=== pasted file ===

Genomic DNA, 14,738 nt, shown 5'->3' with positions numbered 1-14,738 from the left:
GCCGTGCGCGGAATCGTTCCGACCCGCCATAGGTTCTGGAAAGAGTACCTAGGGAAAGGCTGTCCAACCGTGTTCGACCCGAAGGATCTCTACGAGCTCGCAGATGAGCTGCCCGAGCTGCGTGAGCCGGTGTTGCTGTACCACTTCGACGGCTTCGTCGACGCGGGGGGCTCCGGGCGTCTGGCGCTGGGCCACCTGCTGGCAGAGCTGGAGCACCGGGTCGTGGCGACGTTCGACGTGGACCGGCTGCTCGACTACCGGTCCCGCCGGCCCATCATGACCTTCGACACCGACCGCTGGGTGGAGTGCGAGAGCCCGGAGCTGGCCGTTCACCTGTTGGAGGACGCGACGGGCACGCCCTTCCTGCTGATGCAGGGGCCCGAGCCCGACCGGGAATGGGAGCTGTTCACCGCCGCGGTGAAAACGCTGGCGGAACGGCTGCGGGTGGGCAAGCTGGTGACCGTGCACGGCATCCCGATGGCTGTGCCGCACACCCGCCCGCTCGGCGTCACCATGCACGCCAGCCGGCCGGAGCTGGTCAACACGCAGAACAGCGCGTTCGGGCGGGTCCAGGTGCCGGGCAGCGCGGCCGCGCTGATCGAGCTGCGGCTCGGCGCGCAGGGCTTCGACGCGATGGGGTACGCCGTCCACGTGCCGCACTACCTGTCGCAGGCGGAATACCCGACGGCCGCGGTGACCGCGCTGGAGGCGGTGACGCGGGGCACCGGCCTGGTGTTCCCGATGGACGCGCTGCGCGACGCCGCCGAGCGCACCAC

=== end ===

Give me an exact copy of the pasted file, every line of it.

Genomic DNA, 14,738 nt, shown 5'->3' with positions numbered 1-14,738 from the left:
GCCGTGCGCGGAATCGTTCCGACCCGCCATAGGTTCTGGAAAGAGTACCTAGGGAAAGGCTGTCCAACCGTGTTCGACCCGAAGGATCTCTACGAGCTCGCAGATGAGCTGCCCGAGCTGCGTGAGCCGGTGTTGCTGTACCACTTCGACGGCTTCGTCGACGCGGGGGGCTCCGGGCGTCTGGCGCTGGGCCACCTGCTGGCAGAGCTGGAGCACCGGGTCGTGGCGACGTTCGACGTGGACCGGCTGCTCGACTACCGGTCCCGCCGGCCCATCATGACCTTCGACACCGACCGCTGGGTGGAGTGCGAGAGCCCGGAGCTGGCCGTTCACCTGTTGGAGGACGCGACGGGCACGCCCTTCCTGCTGATGCAGGGGCCCGAGCCCGACCGGGAATGGGAGCTGTTCACCGCCGCGGTGAAAACGCTGGCGGAACGGCTGCGGGTGGGCAAGCTGGTGACCGTGCACGGCATCCCGATGGCTGTGCCGCACACCCGCCCGCTCGGCGTCACCATGCACGCCAGCCGGCCGGAGCTGGTCAACACGCAGAACAGCGCGTTCGGGCGGGTCCAGGTGCCGGGCAGCGCGGCCGCGCTGATCGAGCTGCGGCTCGGCGCGCAGGGCTTCGACGCGATGGGGTACGCCGTCCACGTGCCGCACTACCTGTCGCAGGCGGAATACCCGACGGCCGCGGTGACCGCGCTGGAGGCGGTGACGCGGGGCACCGGCCTGGTGTTCCCGATGGACGCGCTGCGCGACGCCGCCGAGCGCACCAC